All in all, it was a frustrating night for the Red Sox, who saw their lead in the American League East chipped to a half-game by the Yankees, who beat Tampa Bay earlier Sunday.
Right fielder Trot Nixon had to leave the game after straining the biceps in his right arm on a swing and miss. He'll undergo an MRI on Monday.
"It didn't look very good," said Red Sox manager Terry Francona. "It's his right biceps and it's been bothering him on and off since Minnesota [in mid-June]. Hopefully, we can determine whether it's a couple of days or whether it's a DL. I don't think we're gonna know until he gets MRI'd."
As for this game, it had a bad feel to it early.
From the outset, it was clear that Schilling (five innings, 10 hits and six runs) did not have his good stuff. After leading off the game with a walk to Chone Figgins, Schilling gave up a double to Maicer Izturis and an RBI single to Vladimir Guerrero. The Red Sox bounced back with a run of their own in the bottom of the first on a fielder's choice RBI grounder by Manny Ramirez.
But the Angels reclaimed the lead in the second, getting an RBI triple from Adam Kennedy and an RBI double by Figgins.
The third inning was when Schilling truly felt the wrath of the Angels. Orlando Cabrera and Guerrero roped back-to-back homers to open the inning and, with one out, Juan Rivera cranked one over the Monster to make it 6-1.
"One-out fastball in the middle of the plate [to Cabrera]," Schilling said. "Hanging split [to Guerrero], then the ball that Rivera hit was a ball that I wanted. I didn't think it was a bad pitch but he got it. He got his hands in and got to it."
It was just one of those rare nights where Schilling (13-4, 3.84 ERA) didn't have it.
"That happens," said Red Sox first baseman Kevin Youkilis. "He's going to have a bad outing. You just hope this is the last one and he can finish out the year with all good outings."
Schilling was in a far less forgiving mood than his teammates.
"I never chalk it up," said Schilling. "It's disappointing. And one thing I have always expected is to give this team innings. One thing in addition to winning the game is going deep in the game. Five innings is just not good."
Even with Schilling's early struggles, the Red Sox mounted a comeback in the fifth. Alex Gonzalez led off with a single and Alex Cora drilled a one-out double, setting up David Ortiz, who drove both runners in with a double into the gap in left-center. Ortiz now has 101 RBIs on the season, making him the first Sox player since 1950 (Vern Stephens and Walt Dropo) to get triple digits by the end of July.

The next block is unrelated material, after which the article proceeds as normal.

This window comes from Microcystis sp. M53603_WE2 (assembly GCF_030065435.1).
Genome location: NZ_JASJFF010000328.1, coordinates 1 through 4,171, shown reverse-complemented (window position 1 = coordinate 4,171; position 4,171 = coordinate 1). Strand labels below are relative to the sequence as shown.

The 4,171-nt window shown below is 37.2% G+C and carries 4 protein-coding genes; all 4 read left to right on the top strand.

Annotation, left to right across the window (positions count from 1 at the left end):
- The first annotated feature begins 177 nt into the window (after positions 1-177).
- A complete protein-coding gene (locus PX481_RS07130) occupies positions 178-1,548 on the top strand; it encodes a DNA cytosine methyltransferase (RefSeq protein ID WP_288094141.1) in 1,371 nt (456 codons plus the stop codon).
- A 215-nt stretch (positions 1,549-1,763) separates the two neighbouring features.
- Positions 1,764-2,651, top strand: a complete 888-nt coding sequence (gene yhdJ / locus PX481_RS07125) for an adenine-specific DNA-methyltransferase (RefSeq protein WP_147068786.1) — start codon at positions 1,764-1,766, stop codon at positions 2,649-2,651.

With two outs, Wily Mo Pena, who replaced Nixon, delivered a broken bat double off the Monster to slim the deficit to 6-4. But a possible turning point came when Mike Lowell appeared to be hit by a pitch, but it was ruled a foul ball by home-plate umpire Kerwin Danley. Instead of the bases being loaded for Coco Crisp, Lowell struck out to end the inning before angrily tossing his helmet and bat to the ground.
"He just said he didn't think it hit him," said Francona of Danley. "I didn't really agree and I know Mike didn't. At that point, I know everyone is starting to show some frustration, so the last person I think needs to is me."
The air seemed to come out of the Red Sox from there. The Angels roped reliever Jermaine Van Buren (one-third of an inning, three hits, four runs) around the yard in the sixth, boosting the lead to 10-4.
It was a less than enthralling game on a day much of Red Sox Nation was concentrated on the blockbuster trade made by the Yankees which landed Bobby Abreu and Cory Lidle from the Phillies.
"This is a real goofy time every year," said Schilling. "If we don't do anything, we have to win with what we have. You don't count on something happening. I feel very good about the people we have here. In this town, it is such a day to day thing with momentum. People get so high and so low and one of the things that we have always done well as a team is not do either.
"Today is one of those days where they make a huge deal, they win a game, I pitch [lousy], we lose a game and everybody is at the extremes."
And despite a mulligan by Schilling, the Red Sox are confident he'll be back to his other extreme next time he takes the mound.
That, in part, was why Francona removed him after five innings even with his pitch count at just 89.
"I just think that there's a lot of starts left," Francona said.